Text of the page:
- Tamara de Lempicka (Temporis Collection)By Patrick Bade
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- Tamara de Lempicka: The Queen of the ModernBy Gioia Mori
- Tamara de Lempicka: A Life of Deco and DecadenceOur PickBy Laura Claridge
Important Art by Tamara de Lempicka
Lempicka's Four Nudes from 1925 exudes eroticism and powerful femininity. In the picture, four contorted, nude women recline in a complex tangle of rounded, heavily modeled, and sharply outlined body parts. The robust, sensual figures with their sultry expressions are reminiscent of the nude bathers of Lempicka's artistic predecessors - from Ingres and Delacroix to Matisse and Picasso.
Lempicka's figures have been likened to Ingres's fleshy and distorted but elegant bathers, such as those pictured in the work, Turkish Baths (1862). However, the piece must also be analyzed in comparison to Cubist works, including but not exclusively, nudes by Picasso such as Two Nudes (1905) or for that matter, the groundbreaking Les demoiselles d'Avignon (1907). Lempicka absorbed tradition but was also deeply influenced by Cubism.
The shallow background of the picture, which is typical of post-Cubist compositions, has the effect of making the women feel even more compressed within the space, thereby also heightening the eroticism. Art historian Joan Cox argues that "[Lempicka] has chosen to crop her view of the female bathers tightly and give the viewer - a presumably female viewer - the experience of joining in the frolicking. She invites the female viewer in as a lover rather than creating an experience for a male viewer as a distant voyeur into this all female public space." Indeed, works like the nude groupings by Ingres and Picasso presume a male viewer as, at the least, the artists themselves were males. Lempicka subverts that dynamic and, in a way, excludes male viewers altogether.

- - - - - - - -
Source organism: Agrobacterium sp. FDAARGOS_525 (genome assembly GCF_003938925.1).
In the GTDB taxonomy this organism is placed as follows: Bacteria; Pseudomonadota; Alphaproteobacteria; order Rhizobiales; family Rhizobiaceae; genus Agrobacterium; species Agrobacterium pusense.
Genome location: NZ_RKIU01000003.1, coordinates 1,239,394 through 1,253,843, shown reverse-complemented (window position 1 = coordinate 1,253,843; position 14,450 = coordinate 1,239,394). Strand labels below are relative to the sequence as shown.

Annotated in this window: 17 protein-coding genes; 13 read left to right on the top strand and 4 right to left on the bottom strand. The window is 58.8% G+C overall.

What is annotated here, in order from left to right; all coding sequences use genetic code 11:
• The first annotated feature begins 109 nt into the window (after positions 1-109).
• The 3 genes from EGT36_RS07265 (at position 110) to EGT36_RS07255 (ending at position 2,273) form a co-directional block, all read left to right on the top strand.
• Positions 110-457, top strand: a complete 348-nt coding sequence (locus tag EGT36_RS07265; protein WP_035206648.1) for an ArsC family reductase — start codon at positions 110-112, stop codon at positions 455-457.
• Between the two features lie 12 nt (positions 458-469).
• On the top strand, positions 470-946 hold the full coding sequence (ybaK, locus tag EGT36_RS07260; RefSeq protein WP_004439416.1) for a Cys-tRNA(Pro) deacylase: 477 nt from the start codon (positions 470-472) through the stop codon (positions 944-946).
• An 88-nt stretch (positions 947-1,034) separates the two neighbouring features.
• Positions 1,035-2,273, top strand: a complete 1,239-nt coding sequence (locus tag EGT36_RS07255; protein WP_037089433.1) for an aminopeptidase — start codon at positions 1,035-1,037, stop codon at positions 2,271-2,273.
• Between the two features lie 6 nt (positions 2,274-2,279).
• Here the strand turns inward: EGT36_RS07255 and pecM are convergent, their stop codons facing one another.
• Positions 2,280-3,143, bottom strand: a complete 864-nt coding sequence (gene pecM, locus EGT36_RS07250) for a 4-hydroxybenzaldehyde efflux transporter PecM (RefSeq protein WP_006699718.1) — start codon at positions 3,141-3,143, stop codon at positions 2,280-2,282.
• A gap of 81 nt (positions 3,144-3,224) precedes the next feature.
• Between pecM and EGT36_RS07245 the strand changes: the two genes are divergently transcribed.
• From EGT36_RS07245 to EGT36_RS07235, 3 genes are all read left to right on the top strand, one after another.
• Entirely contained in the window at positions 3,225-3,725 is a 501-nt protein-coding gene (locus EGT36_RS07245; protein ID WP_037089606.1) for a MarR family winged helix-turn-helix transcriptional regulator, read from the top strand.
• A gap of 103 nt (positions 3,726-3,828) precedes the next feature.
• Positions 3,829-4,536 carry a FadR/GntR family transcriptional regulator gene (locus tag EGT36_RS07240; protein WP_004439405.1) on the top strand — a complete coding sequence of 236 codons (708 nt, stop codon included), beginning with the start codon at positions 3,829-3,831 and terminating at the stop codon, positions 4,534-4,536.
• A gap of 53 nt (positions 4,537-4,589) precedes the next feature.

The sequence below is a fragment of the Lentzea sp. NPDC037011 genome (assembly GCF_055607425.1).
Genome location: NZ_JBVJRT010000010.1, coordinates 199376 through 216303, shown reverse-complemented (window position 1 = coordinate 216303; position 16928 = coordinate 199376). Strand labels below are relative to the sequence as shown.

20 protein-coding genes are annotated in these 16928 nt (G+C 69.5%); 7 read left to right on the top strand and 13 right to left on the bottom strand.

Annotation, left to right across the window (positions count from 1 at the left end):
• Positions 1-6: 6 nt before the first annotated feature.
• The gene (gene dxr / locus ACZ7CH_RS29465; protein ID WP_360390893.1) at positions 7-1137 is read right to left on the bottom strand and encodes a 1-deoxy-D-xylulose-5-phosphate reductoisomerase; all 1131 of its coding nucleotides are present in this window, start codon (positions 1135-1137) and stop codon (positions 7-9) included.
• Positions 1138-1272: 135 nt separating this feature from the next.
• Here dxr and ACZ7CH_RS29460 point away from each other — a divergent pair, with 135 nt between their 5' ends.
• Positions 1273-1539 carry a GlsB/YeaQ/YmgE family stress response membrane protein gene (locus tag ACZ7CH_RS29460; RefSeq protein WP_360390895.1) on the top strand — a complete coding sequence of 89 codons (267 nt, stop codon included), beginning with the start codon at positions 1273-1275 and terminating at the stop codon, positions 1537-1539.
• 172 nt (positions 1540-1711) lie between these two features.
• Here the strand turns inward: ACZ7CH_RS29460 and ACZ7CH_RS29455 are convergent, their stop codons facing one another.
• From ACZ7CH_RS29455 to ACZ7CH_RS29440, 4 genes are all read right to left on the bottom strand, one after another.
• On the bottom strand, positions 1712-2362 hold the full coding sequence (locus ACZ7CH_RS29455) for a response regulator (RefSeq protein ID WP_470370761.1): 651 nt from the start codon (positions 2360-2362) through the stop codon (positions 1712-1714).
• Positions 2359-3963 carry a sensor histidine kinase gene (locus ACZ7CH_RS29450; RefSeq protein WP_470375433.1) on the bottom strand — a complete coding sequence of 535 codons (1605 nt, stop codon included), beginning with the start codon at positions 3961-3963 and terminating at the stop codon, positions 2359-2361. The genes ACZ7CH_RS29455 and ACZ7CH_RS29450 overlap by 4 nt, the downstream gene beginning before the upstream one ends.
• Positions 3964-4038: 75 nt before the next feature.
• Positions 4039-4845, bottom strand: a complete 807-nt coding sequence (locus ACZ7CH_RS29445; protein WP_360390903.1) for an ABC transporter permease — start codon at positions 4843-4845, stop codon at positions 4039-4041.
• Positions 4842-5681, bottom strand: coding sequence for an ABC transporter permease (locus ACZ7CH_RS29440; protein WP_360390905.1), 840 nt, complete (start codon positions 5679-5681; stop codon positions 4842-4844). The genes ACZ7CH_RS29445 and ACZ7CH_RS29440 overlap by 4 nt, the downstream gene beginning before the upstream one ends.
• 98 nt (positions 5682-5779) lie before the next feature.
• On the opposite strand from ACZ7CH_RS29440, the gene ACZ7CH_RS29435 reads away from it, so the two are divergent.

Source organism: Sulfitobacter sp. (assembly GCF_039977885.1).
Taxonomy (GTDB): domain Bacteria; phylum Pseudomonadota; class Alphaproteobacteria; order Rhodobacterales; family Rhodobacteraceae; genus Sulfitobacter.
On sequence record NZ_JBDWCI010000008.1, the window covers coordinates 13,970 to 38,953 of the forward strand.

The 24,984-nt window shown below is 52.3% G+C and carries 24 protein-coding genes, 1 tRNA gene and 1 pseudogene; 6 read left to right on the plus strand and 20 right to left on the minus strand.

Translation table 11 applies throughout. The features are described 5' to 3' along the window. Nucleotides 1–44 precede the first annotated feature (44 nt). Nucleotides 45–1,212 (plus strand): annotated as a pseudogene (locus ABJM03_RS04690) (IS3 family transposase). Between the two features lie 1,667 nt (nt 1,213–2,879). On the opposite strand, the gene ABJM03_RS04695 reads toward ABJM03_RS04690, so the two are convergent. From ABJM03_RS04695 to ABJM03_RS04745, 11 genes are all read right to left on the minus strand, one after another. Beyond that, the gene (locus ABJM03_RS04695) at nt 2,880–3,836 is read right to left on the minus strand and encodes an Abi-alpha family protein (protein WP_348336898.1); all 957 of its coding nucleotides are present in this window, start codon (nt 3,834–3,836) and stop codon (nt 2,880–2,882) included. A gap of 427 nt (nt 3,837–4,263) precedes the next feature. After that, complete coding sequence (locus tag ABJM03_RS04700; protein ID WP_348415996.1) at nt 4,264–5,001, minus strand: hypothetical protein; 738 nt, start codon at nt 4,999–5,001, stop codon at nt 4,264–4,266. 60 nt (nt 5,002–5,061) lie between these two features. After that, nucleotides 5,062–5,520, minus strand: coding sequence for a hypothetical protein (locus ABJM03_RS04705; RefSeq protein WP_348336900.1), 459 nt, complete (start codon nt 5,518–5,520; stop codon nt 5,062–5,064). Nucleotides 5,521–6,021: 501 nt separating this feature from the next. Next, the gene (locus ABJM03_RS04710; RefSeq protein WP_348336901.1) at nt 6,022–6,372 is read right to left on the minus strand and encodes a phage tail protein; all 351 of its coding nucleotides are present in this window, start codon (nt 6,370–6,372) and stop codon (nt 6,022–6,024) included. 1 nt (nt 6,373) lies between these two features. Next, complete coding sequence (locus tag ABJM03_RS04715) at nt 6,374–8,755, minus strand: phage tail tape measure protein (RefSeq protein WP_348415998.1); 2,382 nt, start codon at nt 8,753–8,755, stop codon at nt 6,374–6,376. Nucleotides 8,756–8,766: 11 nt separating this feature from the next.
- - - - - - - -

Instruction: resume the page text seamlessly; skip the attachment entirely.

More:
One of the many portraits of her daughter Kizette, this painting features her dressed in whitish pink from head to foot. She seems childishly to have lost a shoe and she tries to hide her sock with her other foot. It has been suggested that Kizette's slightly awkward position may be a reference to a well-known Russian Orthodox Christian icon of the Madonna and Child, the Theotokos of Tikhvin (c. 1300). In a highly venerated painting, the infant Jesus is holding an object, probably a scroll, and crosses one leg over the other much like Kizette does in her portrait.
Lempicka was quite young when she gave birth to her daughter. A major consequence of Tamara's persistent ambivalence concerning motherhood was that in general, she had very little contact with Kizette, who lived instead with close family members and attended boarding school. The girl typically saw her mother during the holidays and, according to Lempicka's biography, the artist would sometimes pretend her daughter was her sister so she could lie about her age. When mother and daughter did meet, Lempicka would often paint Kizette's portrait. Images of Kizette are among her most successful and possibly psychologically revealing works. Indeed, in indirectly connecting Kizette to the Christ Child from the famous icon, Lempicka positions herself as the Madonna - the ideal mother- perhaps in part to assuage her guilt at essentially abandoning her child, perhaps also as a means of communicating the involuntary nature of her own motherhood.
Although this depiction of Kizette is somewhat naturalistic, the style is undoubtedly the so-called "soft Cubism" of Lempicka and L'Hote. The girl, whose expression reflects none of the coquettishness of Lempicka's typical female subjects, seems to be sitting within an arrangement of shapes recalling industrial materials with waves, ships, and a city in the background - forms that evoke not only the sharp, fragmented shapes of Cubism but also the standard geometrical forms of Art Deco.
Lempicka is said to have found a new model for her paintings in the Bois de Boulogne, a very large public park in Paris that was also the place where prostitutes often proffered their services. Known only to us, the viewers, as "Rafaela", she became the main muse and subject for Lempicka's paintings for over a year.
The style of the painting is reminiscent of a work by Caravaggio in its emphasis of light and shadow. But in this dramatic picture, the focus is on the powerful, sensuous, and sculptural form of the nude female figure. The shapely curves of Rafaela have both a beauty and a strength that Lempicka is most famous for. This achievement was noticed by the German women's magazine, Die Dame, and Lempicka was commissioned to produce a series of covers for it.